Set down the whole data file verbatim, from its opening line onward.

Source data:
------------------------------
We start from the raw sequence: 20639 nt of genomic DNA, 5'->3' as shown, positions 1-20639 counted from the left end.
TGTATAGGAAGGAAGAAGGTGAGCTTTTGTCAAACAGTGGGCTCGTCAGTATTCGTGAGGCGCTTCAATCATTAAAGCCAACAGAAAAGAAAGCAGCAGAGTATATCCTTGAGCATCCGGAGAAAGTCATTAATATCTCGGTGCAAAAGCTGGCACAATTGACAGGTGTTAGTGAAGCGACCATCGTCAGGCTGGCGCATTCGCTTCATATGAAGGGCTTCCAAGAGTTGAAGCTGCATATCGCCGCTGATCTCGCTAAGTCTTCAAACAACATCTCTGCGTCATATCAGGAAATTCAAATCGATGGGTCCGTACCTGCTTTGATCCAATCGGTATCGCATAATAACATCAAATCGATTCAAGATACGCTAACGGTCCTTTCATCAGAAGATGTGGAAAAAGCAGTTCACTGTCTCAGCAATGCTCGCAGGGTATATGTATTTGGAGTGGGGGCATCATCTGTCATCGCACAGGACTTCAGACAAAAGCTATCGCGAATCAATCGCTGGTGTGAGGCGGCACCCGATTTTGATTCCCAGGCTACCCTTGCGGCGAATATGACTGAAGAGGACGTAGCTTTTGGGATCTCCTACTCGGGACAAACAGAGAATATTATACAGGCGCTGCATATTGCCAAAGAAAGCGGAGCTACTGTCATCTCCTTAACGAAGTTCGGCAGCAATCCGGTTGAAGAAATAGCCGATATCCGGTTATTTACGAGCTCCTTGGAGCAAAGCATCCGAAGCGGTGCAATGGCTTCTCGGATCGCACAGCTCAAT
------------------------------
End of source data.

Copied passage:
We start from the raw sequence: 20639 nt of genomic DNA, 5'->3' as shown, positions 1-20639 counted from the left end.
TGTATAGGAAGGAAGAAGGTGAGCTTTTGTCAAACAGTGGGCTCGTCAGTATTCGTGAGGCGCTTCAATCATTAAAGCCAACAGAAAAGAAAGCAGCAGAGTATATCCTTGAGCATCCGGAGAAAGTCATTAATATCTCGGTGCAAAAGCTGGCACAATTGACAGGTGTTAGTGAAGCGACCATCGTCAGGCTGGCGCATTCGCTTCATATGAAGGGCTTCCAAGAGTTGAAGCTGCATATCGCCGCTGATCTCGCTAAGTCTTCAAACAACATCTCTGCGTCATATCAGGAAATTCAAATCGATGGGTCCGTACCTGCTTTGATCCAATCGGTATCGCATAATAACATCAAATCGATTCAAGATACGCTAACGGTCCTTTCATCAGAAGATGTGGAAAAAGCAGTTCACTGTCTCAGCAATGCTCGCAGGGTATATGTATTTGGAGTGGGGGCATCATCTGTCATCGCACAGGACTTCAGACAAAAGCTATCGCGAATCAATCGCTGGTGTGAGGCGGCACCCGATTTTGATTCCCAGGCTACCCTTGCGGCGAATATGACTGAAGAGGACGTAGCTTTTGGGATCTCCTACTCGGGACAAACAGAGAATATTATACAGGCGCTGCATATTGCCAAAGAAAGCGGAGCTACTGTCATCTCCTTAACGAAGTTCGGCAGCAATCCGGTTGAAGAAATAGCCGATATCCGGTTATTTACGAGCTCCTTGGAGCAAAGCATCCGAAGCGGTGCAATGGCTTCTCGGATCGCACAGCTCAAT